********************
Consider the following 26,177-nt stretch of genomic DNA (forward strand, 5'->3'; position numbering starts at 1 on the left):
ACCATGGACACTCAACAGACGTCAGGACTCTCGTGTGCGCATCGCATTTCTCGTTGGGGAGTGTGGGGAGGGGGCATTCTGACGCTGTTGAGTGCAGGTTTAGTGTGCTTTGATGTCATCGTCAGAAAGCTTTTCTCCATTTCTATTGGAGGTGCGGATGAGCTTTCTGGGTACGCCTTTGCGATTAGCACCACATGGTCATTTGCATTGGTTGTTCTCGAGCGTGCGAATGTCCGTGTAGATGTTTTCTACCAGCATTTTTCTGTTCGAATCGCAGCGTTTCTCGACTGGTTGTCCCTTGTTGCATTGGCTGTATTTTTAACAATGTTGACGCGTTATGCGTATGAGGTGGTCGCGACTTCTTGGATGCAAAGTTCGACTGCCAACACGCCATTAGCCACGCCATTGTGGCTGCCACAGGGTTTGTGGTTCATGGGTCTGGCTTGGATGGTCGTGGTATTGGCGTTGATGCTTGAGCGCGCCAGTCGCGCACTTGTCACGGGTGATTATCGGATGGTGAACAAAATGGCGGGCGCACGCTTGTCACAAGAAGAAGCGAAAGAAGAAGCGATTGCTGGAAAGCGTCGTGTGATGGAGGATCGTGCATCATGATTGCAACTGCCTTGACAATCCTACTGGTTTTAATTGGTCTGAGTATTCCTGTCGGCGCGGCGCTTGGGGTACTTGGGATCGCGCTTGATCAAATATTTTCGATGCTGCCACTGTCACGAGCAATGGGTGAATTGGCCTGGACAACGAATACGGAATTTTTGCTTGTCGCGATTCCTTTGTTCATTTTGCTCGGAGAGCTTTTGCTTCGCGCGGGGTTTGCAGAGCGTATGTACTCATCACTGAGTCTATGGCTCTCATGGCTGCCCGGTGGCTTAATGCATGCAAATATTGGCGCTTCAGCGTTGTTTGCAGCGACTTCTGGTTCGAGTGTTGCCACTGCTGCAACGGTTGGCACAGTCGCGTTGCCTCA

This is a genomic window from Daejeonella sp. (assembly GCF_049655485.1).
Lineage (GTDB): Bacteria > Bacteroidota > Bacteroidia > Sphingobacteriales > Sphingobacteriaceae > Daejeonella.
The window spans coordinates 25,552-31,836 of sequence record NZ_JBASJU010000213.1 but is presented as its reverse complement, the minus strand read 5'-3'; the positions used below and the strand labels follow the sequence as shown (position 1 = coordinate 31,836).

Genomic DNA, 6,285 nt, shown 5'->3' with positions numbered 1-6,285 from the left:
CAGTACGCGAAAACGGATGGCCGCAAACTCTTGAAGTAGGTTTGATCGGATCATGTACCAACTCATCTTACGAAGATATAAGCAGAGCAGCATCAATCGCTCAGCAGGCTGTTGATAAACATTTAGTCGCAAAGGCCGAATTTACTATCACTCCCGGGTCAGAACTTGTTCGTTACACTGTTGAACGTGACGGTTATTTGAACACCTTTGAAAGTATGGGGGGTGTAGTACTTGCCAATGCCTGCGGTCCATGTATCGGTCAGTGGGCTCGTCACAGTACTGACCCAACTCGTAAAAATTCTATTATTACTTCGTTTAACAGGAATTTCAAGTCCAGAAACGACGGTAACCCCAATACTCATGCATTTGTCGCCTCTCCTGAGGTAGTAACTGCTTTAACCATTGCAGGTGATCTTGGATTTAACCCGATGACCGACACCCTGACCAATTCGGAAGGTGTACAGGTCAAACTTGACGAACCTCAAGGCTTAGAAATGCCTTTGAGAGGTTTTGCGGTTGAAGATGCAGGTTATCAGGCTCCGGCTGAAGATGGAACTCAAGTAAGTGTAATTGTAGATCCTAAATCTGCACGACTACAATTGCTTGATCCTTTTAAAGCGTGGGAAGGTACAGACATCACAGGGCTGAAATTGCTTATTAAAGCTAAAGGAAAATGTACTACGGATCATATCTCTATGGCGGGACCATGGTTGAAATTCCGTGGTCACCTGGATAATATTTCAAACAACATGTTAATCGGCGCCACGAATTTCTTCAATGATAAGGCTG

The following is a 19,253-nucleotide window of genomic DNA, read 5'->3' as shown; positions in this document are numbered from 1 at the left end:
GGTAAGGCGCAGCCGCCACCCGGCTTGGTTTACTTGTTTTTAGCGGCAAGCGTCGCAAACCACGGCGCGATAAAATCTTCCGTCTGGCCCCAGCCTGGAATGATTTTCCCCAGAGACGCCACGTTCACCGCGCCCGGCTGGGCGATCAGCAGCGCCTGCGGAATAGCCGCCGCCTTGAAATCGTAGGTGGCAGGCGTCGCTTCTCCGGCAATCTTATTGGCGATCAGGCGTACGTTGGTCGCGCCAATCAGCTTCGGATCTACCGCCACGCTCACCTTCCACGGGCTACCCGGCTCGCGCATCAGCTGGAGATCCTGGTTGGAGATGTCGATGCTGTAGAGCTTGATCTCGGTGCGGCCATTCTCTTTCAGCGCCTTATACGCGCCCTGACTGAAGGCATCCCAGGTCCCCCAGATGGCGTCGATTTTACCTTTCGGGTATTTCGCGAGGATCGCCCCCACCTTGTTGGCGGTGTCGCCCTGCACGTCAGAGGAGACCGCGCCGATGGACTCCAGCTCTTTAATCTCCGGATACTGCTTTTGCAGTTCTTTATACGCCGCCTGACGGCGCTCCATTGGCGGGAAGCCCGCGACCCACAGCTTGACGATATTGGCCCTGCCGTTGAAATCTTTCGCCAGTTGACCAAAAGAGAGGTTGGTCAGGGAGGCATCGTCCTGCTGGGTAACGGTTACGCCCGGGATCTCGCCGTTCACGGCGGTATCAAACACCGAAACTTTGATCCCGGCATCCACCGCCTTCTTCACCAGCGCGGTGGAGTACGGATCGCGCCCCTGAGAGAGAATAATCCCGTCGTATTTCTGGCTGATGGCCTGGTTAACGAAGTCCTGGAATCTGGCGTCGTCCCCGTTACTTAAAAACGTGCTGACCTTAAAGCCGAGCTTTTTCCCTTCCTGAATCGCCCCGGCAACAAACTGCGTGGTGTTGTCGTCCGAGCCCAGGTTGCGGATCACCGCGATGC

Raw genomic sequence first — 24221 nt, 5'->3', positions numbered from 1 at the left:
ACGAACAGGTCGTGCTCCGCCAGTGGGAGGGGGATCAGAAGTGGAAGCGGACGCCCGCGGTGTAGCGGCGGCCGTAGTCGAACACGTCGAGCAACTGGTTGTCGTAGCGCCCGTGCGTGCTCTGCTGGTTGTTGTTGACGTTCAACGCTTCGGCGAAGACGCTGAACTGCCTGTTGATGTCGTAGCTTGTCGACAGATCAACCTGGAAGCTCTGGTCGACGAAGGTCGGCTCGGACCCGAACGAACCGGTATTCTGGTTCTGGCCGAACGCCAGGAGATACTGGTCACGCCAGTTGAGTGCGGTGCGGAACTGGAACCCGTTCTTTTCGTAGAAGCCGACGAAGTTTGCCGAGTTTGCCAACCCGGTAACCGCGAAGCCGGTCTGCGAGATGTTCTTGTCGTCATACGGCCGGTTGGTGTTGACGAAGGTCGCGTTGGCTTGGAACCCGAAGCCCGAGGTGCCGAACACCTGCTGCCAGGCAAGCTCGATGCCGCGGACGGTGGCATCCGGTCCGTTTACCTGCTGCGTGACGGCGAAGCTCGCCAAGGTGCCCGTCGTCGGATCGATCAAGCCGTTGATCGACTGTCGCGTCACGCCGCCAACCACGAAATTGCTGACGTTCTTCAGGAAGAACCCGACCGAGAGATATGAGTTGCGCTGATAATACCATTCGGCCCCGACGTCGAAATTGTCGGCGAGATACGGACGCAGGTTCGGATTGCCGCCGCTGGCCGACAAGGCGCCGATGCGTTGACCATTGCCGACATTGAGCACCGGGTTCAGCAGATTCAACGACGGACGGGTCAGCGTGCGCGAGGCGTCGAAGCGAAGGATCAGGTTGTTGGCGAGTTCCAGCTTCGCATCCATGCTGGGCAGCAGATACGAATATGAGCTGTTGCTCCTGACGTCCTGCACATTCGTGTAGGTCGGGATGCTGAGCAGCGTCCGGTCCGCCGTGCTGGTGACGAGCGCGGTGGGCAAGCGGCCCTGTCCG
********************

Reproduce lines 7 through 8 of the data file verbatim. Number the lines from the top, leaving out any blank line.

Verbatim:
CAGTACGCGAAAACGGATGGCCGCAAACTCTTGAAGTAGGTTTGATCGGATCATGTACCAACTCATCTTACGAAGATATAAGCAGAGCAGCATCAATCGCTCAGCAGGCTGTTGATAAACATTTAGTCGCAAAGGCCGAATTTACTATCACTCCCGGGTCAGAACTTGTTCGTTACACTGTTGAACGTGACGGTTATTTGAACACCTTTGAAAGTATGGGGGGTGTAGTACTTGCCAATGCCTGCGGTCCATGTATCGGTCAGTGGGCTCGTCACAGTACTGACCCAACTCGTAAAAATTCTATTATTACTTCGTTTAACAGGAATTTCAAGTCCAGAAACGACGGTAACCCCAATACTCATGCATTTGTCGCCTCTCCTGAGGTAGTAACTGCTTTAACCATTGCAGGTGATCTTGGATTTAACCCGATGACCGACACCCTGACCAATTCGGAAGGTGTACAGGTCAAACTTGACGAACCTCAAGGCTTAGAAATGCCTTTGAGAGGTTTTGCGGTTGAAGATGCAGGTTATCAGGCTCCGGCTGAAGATGGAACTCAAGTAAGTGTAATTGTAGATCCTAAATCTGCACGACTACAATTGCTTGATCCTTTTAAAGCGTGGGAAGGTACAGACATCACAGGGCTGAAATTGCTTATTAAAGCTAAAGGAAAATGTACTACGGATCATATCTCTATGGCGGGACCATGGTTGAAATTCCGTGGTCACCTGGATAATATTTCAAACAACATGTTAATCGGCGCCACGAATTTCTTCAATGATAAGGCTG

The following is a 19,253-nucleotide window of genomic DNA, read 5'->3' as shown; positions in this document are numbered from 1 at the left end: